Apple has filed a new suit in the Dusseldorf Regional Court against Samsung. The suit cites multiple patented designs owned by Apple in Europe. This time the company asked a German court to ban the sale of the Galaxy S II and nine other smartphones, along with five tablet models, including the Galaxy Tab 10.1 and its redesigned version the Galaxy Tab 10.1N – Samsung's attempt to overcome ban on tablet sales. As far as you remember, Samsung redesigned the tablet and renamed it. Those changes were apparently enough for the court in Germany, which indicated last month that the Galaxy Tab 10.1 is not likely to be banned from sale. The suit also targets Samsung's Galaxy S Plus in addition to the Galaxy S II.
The U.S. International Trade Commission has ruled a couple of days ago that Motorola's Droid line of smartphones does not violate Apple's patents.
"We are pleased with today's favorable outcome for Motorola Mobility," Scott Offer, senior vice president and general counsel of Motorola Mobility, said in a statement. "Motorola Mobility has worked hard over the years to develop technology and build an industry-leading intellectual property portfolio. We are proud to leverage this broad and deep portfolio to create differentiated innovations that enhance the user experience."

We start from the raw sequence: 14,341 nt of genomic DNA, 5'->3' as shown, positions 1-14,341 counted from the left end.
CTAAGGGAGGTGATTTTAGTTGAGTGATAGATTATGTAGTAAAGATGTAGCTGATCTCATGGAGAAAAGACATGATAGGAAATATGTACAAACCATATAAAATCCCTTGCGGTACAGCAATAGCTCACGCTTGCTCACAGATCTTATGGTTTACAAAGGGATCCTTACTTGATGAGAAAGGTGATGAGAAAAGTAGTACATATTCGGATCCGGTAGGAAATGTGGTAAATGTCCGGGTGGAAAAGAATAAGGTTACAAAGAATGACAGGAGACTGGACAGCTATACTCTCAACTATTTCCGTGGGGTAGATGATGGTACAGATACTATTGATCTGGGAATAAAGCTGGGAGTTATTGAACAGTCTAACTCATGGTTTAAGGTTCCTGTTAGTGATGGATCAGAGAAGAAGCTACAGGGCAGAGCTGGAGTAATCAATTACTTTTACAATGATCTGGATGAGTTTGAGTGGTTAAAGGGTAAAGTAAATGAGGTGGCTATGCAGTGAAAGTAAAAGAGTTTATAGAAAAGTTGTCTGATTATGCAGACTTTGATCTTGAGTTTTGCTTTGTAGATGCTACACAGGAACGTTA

Italian news agency ANSA published on Thursday a report where it revealed that an the Milan-based Italian first-instance court for patent cases has denied Samsung's request for a preliminary injunction against the iPhone 4S, making it the third time the South Korean electronics maker has failed to obtain a ban on Apple's newest handset in Europe.
The Italian court's rejection marks the third straight loss for Samsung in its effort to curb Apple handset sales in Europe, and follows similar decisions by France's Tribunal de Grande Instance de Paris in December 2011 and Dutch court Rechtbank's-Gravenhage's ruling in October.